Sing Songs from the South

Shape Note Singing at West Hill Hall
Shape Note Singing at West Hill Hall

There’s a hollering happening at West Hill Hall every second Friday of the month: the Brighton shape note singers meet to sing from the Sacred Harp.

Shape note singing is four-part a capella social singing. The tradition has roots in 17th century England, but really took off in the Deep South of the USA in the 19th century.

We sing from the Sacred Harp book, a collection of old time hymns originally published in 1844. With songs ranging from familiar folk tunes to foot-stomping fugues, it’s supplied music for the Carter family, Emmylou Harris, Sufjan Stephens and film soundtracks including Cold Mountain and .

There’s even a Sussex connection: Lewes folk singer Shirley Collins and Alan Lomax collected Sacred Harp field recordings in the Deep South at the peak of the English folk revival.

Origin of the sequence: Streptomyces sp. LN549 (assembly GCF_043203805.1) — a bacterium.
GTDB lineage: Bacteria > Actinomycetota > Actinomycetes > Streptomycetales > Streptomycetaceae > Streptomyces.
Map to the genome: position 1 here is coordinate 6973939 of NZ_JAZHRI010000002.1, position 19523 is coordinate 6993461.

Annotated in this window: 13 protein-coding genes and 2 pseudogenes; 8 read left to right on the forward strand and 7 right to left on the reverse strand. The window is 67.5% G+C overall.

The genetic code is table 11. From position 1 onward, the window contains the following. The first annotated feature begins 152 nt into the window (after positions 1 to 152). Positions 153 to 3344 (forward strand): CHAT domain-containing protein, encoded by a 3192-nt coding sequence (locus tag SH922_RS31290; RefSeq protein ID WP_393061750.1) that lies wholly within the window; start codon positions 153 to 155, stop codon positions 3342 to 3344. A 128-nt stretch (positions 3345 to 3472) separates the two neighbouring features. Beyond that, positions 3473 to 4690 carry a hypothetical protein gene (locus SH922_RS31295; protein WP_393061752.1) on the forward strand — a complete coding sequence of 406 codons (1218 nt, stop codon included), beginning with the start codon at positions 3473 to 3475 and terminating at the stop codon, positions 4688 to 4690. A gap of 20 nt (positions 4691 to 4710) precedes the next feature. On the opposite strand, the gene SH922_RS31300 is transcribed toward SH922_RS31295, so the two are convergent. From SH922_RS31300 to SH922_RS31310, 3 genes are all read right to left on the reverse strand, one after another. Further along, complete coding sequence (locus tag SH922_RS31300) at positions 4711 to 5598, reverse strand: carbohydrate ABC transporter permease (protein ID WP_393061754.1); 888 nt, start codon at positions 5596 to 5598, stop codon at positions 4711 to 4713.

You’re welcome to come and sing with us whether you think you can hold a tune or read music or not, and whatever you believe in. The shaped notation is designed to aid sight-reading and although the Sacred Harp is a hymn book, the singers are of any faith and none.
We’re an informal group of all ages and backgrounds and there’s no need to commit. Pop along for ten minutes or two hours. We don’t rehearse and rarely perform; we just sing for ourselves and for each other, more akin to a folk session than a choir practice.

If you’re curious about how shape note singing sounds, tune into

When: every second Friday of the month, 7.45pm-9.45pm
Where: West Hill Hall, Compton Avenue, Brighton BN1 3PS
More info:

Catherine Roberts

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